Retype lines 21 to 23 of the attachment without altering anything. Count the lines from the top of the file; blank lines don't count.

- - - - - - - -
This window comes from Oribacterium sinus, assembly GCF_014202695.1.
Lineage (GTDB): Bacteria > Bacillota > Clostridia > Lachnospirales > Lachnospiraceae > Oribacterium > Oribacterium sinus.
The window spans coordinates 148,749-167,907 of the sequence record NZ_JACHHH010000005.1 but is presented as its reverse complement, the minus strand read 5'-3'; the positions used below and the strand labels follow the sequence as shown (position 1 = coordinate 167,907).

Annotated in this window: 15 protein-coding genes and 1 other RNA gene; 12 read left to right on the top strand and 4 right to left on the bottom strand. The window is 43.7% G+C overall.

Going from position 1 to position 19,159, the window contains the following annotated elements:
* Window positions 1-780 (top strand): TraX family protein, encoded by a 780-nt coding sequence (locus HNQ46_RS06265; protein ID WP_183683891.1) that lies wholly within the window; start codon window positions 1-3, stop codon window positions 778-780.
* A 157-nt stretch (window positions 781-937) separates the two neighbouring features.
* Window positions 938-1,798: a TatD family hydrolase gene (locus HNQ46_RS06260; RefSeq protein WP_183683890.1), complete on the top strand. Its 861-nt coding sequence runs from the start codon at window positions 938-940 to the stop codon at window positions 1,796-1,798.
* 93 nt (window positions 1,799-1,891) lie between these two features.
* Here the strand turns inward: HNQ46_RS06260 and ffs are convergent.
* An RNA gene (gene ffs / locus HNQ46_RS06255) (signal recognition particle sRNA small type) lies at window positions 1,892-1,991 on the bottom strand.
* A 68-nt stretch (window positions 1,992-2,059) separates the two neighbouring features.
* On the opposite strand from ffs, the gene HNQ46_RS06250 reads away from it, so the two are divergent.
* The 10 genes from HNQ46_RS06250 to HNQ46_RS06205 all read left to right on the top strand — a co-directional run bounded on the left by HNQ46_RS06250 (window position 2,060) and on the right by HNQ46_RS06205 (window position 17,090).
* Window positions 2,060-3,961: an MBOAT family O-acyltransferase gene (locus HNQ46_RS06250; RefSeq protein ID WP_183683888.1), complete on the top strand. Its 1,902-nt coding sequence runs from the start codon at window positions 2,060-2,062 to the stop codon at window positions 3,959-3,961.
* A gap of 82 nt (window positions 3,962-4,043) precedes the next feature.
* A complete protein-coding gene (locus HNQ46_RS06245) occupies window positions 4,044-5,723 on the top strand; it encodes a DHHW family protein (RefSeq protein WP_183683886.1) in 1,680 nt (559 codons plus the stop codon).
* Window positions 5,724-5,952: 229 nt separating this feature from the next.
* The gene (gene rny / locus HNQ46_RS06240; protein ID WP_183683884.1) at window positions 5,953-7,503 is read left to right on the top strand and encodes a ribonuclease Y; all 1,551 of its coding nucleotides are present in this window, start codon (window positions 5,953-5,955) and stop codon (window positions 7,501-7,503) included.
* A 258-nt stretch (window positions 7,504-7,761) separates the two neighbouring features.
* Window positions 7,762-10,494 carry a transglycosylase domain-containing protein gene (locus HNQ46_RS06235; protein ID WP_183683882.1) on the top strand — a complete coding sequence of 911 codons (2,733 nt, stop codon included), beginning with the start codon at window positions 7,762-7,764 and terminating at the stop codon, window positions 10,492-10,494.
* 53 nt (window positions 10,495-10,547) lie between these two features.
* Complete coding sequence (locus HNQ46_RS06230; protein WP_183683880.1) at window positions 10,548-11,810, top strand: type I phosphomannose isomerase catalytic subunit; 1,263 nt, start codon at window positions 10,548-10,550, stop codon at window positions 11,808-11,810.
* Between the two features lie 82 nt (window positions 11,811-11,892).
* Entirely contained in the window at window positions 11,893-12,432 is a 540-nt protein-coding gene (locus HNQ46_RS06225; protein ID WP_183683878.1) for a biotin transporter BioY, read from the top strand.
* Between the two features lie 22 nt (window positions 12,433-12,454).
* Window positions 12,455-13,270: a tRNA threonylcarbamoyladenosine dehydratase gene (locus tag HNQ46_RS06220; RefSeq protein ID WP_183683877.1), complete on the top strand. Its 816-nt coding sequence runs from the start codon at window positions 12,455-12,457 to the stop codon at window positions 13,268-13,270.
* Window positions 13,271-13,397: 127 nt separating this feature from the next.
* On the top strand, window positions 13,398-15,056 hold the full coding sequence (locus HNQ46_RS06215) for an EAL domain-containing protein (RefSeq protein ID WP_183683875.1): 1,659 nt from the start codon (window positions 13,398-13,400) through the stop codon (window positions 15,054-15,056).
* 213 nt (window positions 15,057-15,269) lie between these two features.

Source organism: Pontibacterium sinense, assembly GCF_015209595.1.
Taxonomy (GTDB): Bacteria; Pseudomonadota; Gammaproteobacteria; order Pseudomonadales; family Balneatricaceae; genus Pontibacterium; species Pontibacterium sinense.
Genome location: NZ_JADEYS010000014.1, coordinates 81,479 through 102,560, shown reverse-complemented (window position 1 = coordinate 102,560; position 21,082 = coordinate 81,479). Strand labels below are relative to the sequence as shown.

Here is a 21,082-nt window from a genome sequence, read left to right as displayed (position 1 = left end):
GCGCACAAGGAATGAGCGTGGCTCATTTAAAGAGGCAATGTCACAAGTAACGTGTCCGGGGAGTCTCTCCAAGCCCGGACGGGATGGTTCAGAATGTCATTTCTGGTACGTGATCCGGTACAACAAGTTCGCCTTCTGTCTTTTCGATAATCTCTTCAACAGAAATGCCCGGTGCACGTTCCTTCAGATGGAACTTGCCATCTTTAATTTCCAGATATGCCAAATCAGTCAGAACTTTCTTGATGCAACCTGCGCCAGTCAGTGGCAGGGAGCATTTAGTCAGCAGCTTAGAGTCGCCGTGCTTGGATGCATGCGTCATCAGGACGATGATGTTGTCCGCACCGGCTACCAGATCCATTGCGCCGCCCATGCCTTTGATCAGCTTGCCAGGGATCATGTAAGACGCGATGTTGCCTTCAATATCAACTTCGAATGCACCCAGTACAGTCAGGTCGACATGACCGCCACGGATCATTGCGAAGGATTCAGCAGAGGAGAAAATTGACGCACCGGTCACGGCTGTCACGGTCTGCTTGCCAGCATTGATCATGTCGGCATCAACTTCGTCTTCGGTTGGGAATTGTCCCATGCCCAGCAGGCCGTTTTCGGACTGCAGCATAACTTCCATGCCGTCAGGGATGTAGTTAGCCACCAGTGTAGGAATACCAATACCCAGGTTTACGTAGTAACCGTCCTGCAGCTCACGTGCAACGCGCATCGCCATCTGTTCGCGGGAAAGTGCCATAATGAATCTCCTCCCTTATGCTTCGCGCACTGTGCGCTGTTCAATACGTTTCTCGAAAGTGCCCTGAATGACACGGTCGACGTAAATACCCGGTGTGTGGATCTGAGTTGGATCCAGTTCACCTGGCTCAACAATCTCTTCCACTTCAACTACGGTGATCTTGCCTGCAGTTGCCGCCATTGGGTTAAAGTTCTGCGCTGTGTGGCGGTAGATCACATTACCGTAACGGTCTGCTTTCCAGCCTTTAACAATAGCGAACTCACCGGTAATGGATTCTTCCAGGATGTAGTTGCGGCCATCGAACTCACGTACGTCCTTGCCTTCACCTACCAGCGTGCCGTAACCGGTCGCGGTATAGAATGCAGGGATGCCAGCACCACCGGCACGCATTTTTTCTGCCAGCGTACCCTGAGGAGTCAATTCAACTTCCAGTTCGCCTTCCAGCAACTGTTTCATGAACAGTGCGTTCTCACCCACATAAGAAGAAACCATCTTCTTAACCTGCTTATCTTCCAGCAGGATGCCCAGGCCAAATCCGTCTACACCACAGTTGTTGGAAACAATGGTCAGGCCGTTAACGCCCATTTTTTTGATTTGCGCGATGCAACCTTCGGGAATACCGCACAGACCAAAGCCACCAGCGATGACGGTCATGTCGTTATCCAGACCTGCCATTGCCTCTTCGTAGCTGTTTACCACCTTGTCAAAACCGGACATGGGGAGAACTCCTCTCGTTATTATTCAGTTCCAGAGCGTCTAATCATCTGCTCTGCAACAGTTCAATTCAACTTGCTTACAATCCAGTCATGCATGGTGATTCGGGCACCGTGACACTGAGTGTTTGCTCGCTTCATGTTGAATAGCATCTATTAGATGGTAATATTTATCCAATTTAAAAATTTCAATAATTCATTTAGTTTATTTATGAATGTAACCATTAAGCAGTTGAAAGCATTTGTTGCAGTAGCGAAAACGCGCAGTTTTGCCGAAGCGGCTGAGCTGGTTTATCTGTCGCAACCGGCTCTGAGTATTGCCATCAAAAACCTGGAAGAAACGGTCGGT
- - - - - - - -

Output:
* Window positions 7,762-10,494 carry a transglycosylase domain-containing protein gene (locus HNQ46_RS06235; protein ID WP_183683882.1) on the top strand — a complete coding sequence of 911 codons (2,733 nt, stop codon included), beginning with the start codon at window positions 7,762-7,764 and terminating at the stop codon, window positions 10,492-10,494.
* 53 nt (window positions 10,495-10,547) lie between these two features.
* Complete coding sequence (locus HNQ46_RS06230; protein WP_183683880.1) at window positions 10,548-11,810, top strand: type I phosphomannose isomerase catalytic subunit; 1,263 nt, start codon at window positions 10,548-10,550, stop codon at window positions 11,808-11,810.